Paul Pogba’s header was the assist of a man proud of being unconventional

Paul Pogba has always been unconventional. 

The explosion of social media has created a generation of players who are simultaneously overrated or underrated.

Every single player exists on a sliding scale of greatness to crap, with opinions formed and reassessed on a continual basis. One solution to the current climate crisis would be to harness the bickering between football supporters into a renewable energy source.

But Pogba manages to be the poster boy for footballers who are both appreciated and criticised in equal measure.

Yes, his image is so transcendent that his footballing output is rarely likely to scale the same heights. But this is still some player. A player it’s worth persevering with for moments of inspiration. A champagne footballer in a beer tavern.

How many players would have the vision, the wherewithal and the composure to create Manchester United’s opening goal against Granada with a deft backward header?

United were comfortably ahead on aggregate anyway after winning last week’s first leg in Spain, but this was still an opportunity to impress. And Pogba, however talented he is, has not always managed that.

But, as Sir Alex Ferguson noted, it’s always worth indulging maverick talents when they have the capacity to make the difference.

Pogba started the move himself, driving forward from midfield and slipping a pass to Aaron Wan-Bissaka.

While Granada scrambled the ball away, United retain possession and worked play towards Alex Telles on the opposite wing. The full-back proceeded to whip a cross into the area that commentators love to call the ‘corridor of uncertainty’.

At first glance, the ball seemed more hopeful than dangerous – it wasn’t near the goal or any United player. But Pogba demonstrated his degree in telepathy by moving into the gap that the Granada defence had created. He made the cross dangerous.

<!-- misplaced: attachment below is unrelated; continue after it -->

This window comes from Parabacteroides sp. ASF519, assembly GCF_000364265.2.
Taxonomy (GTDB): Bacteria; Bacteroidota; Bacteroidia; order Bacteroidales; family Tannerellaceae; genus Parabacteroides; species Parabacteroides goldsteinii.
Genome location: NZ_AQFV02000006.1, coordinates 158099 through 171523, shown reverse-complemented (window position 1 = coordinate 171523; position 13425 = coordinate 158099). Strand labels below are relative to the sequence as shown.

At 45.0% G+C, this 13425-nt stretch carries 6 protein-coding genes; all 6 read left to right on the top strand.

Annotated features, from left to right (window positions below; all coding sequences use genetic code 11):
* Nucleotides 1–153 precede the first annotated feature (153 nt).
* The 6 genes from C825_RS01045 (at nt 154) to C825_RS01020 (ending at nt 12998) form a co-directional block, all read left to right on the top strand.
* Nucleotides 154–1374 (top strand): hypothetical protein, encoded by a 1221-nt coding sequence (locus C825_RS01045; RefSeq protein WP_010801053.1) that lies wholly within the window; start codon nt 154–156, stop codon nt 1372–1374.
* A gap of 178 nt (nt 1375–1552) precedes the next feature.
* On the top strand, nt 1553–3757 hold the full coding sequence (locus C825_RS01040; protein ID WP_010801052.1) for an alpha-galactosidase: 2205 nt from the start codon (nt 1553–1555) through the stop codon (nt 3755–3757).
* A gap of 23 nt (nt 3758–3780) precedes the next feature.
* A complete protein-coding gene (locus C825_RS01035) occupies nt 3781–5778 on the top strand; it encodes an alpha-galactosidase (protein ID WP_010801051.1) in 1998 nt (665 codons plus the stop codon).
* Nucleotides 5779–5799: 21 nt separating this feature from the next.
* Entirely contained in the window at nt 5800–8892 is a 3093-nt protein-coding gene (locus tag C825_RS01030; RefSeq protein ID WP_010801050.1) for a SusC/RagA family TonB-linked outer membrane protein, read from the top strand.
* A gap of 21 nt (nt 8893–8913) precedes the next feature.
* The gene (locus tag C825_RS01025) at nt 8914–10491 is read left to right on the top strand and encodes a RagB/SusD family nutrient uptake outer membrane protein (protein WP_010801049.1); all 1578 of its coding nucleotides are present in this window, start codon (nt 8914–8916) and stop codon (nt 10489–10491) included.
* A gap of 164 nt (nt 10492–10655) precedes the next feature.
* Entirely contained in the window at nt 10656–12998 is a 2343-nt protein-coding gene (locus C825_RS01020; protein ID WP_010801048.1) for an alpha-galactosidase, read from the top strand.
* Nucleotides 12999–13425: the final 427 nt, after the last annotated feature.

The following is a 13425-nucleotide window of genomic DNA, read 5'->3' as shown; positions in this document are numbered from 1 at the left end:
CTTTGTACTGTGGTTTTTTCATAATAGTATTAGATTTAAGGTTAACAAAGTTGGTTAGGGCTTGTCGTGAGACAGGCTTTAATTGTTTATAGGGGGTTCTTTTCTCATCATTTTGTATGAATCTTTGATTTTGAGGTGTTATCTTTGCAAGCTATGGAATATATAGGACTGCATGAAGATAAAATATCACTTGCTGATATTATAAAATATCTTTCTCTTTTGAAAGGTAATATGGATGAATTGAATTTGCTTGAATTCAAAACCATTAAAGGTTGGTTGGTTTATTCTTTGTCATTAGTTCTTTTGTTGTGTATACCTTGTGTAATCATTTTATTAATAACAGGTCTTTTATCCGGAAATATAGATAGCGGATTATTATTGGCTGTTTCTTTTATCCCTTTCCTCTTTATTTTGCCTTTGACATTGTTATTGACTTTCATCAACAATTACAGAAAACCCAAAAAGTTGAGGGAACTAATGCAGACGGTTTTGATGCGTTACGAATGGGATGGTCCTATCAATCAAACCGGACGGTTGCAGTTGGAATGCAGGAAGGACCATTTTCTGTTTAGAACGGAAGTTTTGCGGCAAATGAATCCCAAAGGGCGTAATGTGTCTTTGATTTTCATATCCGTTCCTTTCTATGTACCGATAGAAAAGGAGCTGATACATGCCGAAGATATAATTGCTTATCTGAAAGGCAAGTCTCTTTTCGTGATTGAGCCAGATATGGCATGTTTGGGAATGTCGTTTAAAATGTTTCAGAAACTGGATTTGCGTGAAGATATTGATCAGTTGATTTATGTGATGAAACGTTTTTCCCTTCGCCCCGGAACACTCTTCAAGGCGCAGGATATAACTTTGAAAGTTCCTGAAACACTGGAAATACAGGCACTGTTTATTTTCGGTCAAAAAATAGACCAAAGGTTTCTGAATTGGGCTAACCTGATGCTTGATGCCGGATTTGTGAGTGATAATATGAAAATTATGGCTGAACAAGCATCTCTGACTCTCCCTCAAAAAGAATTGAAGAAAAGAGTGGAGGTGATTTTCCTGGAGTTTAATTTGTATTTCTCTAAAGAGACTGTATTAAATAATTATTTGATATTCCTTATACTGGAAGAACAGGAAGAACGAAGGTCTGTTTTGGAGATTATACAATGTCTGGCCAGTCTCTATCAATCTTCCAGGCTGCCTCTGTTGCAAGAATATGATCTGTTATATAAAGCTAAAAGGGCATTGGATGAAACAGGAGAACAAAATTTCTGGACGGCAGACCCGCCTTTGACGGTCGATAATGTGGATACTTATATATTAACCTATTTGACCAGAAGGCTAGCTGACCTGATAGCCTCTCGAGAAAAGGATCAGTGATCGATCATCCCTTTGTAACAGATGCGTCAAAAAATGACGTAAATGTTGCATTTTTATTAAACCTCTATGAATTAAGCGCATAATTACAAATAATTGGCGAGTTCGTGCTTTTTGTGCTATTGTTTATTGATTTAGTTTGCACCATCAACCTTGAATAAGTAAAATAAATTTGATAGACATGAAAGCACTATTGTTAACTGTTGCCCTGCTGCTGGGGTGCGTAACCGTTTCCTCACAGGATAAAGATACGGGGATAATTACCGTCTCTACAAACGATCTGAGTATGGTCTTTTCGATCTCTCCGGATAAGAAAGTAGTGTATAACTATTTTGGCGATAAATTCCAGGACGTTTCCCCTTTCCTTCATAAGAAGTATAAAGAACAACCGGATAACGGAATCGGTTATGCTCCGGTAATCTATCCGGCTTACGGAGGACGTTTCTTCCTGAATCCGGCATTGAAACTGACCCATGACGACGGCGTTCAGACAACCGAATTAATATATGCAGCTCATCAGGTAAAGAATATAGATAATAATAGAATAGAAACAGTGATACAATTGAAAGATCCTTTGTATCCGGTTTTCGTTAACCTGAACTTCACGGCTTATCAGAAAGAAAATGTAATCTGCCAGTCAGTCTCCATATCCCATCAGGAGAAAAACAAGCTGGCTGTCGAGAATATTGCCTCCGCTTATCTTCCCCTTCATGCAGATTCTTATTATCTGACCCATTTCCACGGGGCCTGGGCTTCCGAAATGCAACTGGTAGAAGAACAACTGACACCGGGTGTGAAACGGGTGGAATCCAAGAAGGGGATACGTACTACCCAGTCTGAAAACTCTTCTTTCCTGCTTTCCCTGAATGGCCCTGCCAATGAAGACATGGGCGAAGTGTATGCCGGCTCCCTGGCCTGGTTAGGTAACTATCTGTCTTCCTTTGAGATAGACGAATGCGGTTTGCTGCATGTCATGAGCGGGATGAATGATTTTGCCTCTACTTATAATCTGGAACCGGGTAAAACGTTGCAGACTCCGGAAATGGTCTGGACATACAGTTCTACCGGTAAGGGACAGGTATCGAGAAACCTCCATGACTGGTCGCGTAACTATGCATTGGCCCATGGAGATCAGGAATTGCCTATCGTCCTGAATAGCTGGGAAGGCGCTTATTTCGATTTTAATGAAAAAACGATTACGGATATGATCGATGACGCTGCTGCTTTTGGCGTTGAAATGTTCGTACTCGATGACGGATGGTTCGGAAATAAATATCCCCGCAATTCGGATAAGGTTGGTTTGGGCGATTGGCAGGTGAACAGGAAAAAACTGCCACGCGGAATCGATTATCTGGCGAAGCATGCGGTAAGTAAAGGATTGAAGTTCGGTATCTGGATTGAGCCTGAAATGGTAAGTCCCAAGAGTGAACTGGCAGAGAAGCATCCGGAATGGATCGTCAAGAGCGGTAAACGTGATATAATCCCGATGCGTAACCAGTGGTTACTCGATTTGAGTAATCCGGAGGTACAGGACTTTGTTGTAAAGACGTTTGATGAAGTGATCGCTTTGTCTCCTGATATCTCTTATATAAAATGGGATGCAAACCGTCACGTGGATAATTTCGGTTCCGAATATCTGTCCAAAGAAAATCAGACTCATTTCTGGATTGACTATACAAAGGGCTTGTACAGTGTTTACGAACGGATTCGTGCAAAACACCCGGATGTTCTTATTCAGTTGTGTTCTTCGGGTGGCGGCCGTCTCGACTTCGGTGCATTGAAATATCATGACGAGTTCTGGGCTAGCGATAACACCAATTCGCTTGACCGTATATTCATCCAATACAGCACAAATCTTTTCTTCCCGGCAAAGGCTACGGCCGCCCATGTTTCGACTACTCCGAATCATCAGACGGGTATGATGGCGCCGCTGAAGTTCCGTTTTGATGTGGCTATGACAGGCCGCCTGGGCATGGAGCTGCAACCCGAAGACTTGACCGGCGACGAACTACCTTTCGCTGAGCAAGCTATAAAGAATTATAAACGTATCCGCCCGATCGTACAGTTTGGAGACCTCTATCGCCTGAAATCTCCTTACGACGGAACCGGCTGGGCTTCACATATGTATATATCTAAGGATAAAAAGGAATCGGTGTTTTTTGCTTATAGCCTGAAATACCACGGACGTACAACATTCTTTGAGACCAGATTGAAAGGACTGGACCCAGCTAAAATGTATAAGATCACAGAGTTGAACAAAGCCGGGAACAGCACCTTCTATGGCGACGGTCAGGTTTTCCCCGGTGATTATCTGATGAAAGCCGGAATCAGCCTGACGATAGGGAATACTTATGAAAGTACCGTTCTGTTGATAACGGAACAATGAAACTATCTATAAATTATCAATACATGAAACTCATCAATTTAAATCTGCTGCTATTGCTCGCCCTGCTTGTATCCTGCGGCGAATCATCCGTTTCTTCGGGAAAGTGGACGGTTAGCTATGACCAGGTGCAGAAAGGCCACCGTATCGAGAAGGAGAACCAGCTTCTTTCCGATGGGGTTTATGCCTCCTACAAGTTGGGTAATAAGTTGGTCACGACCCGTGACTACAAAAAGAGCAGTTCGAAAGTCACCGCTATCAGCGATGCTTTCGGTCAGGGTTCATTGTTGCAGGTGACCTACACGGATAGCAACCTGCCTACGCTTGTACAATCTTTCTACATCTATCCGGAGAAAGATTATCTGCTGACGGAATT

That wasn’t all. Facing towards the goal, but without any realistic notion of troubling the goalkeeper, he needed to improvise something to create an opening for his team.

Holding himself up in the air as if being dangled on a piece of string, Pogba contorted his neck muscles and glanced a delicate header back into space behind him. Edison Cavani gave the moment the proportionate respect by firing the loose ball home.

Critics will say that Granada failed to muster any kind of defensive resistance. Maybe they were transfixed like the rest of us by the athleticism of Pogba’s assist and didn’t want to disturb him.

But this argument fails to do justice from the range of skill needed to pull off a deceptively difficult motion.

United went on to win 2-0 and book a semi-final date with Roma – a team that brings back memories of a classic European night at Old Trafford. Pogba will fancy his chances of continuing his recent good form.

Facing Mourinho recently must have helped. Pogba delivered an impressive display after United came from behind to swat aside Tottenham in the Premier League and the France World Cup winner didn’t miss the chance to two-foot his former boss.

In a Sky Sports interview, Pogba said: “What I have now with Ole is different because he wouldn’t go against the players. It’s not like you put them on the side and they don’t exist any more. I think that’s the difference between Mourinho and Ole.

“Once I had a great relationship with Mourinho. Everybody sees that and the next day you don’t know what happened. That’s the strange thing I had with Mourinho. And I can not explain to you because, even me, I don’t know.”

While Pogba can be frustrating, Mourinho failed to utilise his immense talent properly. Having played alongside Eric Cantona and Cristiano Ronaldo, Solsjaker seems to possess a greater understanding of how to make a maverick talent click.

Unconventional moments like this assist help.

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